Page 4 - The Michigan Daily - Friday, August 5, 1988
Manager denies rumors
stay in business
BY NANCY LIPIN The Ann Arbor Theater is known
It looks like it won't be curtains for running principally first-run art
for the Ann Arbor Theater after all. and foreign films, as opposed to the
Bill McMannis, operations generally mainstream films shown at
manager of the Goodrich Theater local cinemas such as the State and
Company, which owns the theater, Briarwood Theaters and the second-
refuted rumors that it would be run and classic films run at the
closed and replaced by condomini- Michigan Theater.. 5
ums. McMannis also denied rumors
that Goodrich planned to buy the K
State Theater after selling the Ann
"We wouldn't want Arbor Theater. "We wouldn't want
do. with t," anything to do with it," he said,
anything to do with it, adding that the company has put a
-Bill McMannis, Ann lot of money into the Ann Arbor
Arbor Theater manager, on theater and "we like it the way it is."
rumors that theater owners McMannis said the theater did not
would purchase the State face any particularly stiff commercial
Theater. competition from the area s 'more
T t mainstream theaters, although he
added that the State and Michigan
"If you like the Ann Arbor The- theaters sometimes cut into their
ater, you're in pretty good shape," market.
said McMannis, reassuring the local Robert Goodrich, owner of the
art theater's patrons after rumors of theater company and a University
the theater's imminent demise sur- graduate, loves the town so much
faced last month. he'd keep the theater as "an excuse to z
McMannis said that although the stay in Ann Arbor," according to
Sanbreen Development Company, McMannis.
which owns the building in which Goodrich operates 38 screens
Afternoon Delight Restaurant is presently, but owns no other art /Assodoted Pres
housed, had considered purchasing theaters. McMannis said no foresee- Another weather photo
the building and building condo- able changes-will be made in the Muskegon residents Michael Upson, 9, and neighbor Andy Fredericks, 4, enjoy transparent
miniums on the site, the plans have kind of films the theater will be escape from the unbearable heat Wednesday under the sprouting water of a garden hose.
been tentatively cancelled. running.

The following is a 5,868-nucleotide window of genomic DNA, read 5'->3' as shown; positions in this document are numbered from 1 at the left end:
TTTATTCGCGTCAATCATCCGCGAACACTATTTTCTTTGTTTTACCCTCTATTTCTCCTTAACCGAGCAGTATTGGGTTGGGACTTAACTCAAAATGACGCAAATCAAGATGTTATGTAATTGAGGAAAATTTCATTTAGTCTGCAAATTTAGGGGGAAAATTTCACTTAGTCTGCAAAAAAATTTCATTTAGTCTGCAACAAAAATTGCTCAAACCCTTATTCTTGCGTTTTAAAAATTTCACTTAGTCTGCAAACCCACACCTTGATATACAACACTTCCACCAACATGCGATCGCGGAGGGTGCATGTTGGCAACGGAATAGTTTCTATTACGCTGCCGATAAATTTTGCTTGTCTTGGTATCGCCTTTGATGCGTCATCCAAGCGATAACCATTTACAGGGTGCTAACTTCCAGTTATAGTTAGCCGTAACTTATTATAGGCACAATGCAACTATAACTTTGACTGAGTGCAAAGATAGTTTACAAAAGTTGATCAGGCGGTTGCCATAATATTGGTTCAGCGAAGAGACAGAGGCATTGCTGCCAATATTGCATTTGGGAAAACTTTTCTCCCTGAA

Writer fights comic crusade
W. oCL ASSIFIED ADS! Call 764-0557
BY JOY TSOUCARIS
99 (5/" SS) $1.19 (5'" DS) $1.79 (3." SS)
540 E. Liberty
761-4539 I S
1220 S. University
747-9070 * III
Michigan Union the cop center
(open early, open late) "'i-"
Although America has begun to kick its smoking
habit over the past few decades, T. Casey Brennan says
our comics still need to.
Brennan, a former comic book writer and Ann Arbor
resident, began a one-man campaign in 1982 to remove
cigarette smoking from comic books, saying comics
which show characters smoking are "like subliminal
"Does the 12- or 13-year-old realize that the cigarette
is a bigger danger to the tough guy than the story's
villain?" Brennan asked. "Does the average comic book
writer, editor, or artist always strive to protect the
young from misconceptions bred by the casual por-
trayal of the use of cigarettes?
"As one who worked inside the comic book busi-
ness for part of the '60s and most of the '70s, I would
say 'no' most emphatically," he said.
Brennan took his campaign to several comic book
editors and authors, to whom he sent information about
he effects of smoking on children, along with letters
asking them to stop portraying smoking in their comic
As a result of his efforts, Brennan said, several car-
toon authors, including Jeff MacNelly who draws the
nationally-syndicated "Shoe," have dropped the offend-
ing cancer sticks from their strips.
The Comic Code Authority, the regulating body of
the comic book industry, does not regulate the use of
smoking in comic books, although it does regulate the
use of alcohol and sexual situations.
J. Dudley Waldner, code administrate Lhe CCA,
said the organization does not regulate the use of to-
bacco, because it does not consider it, unlike alcohol, a
drug. However, Waldner said he mailed the information
Brennan sent him to several comic publishers.
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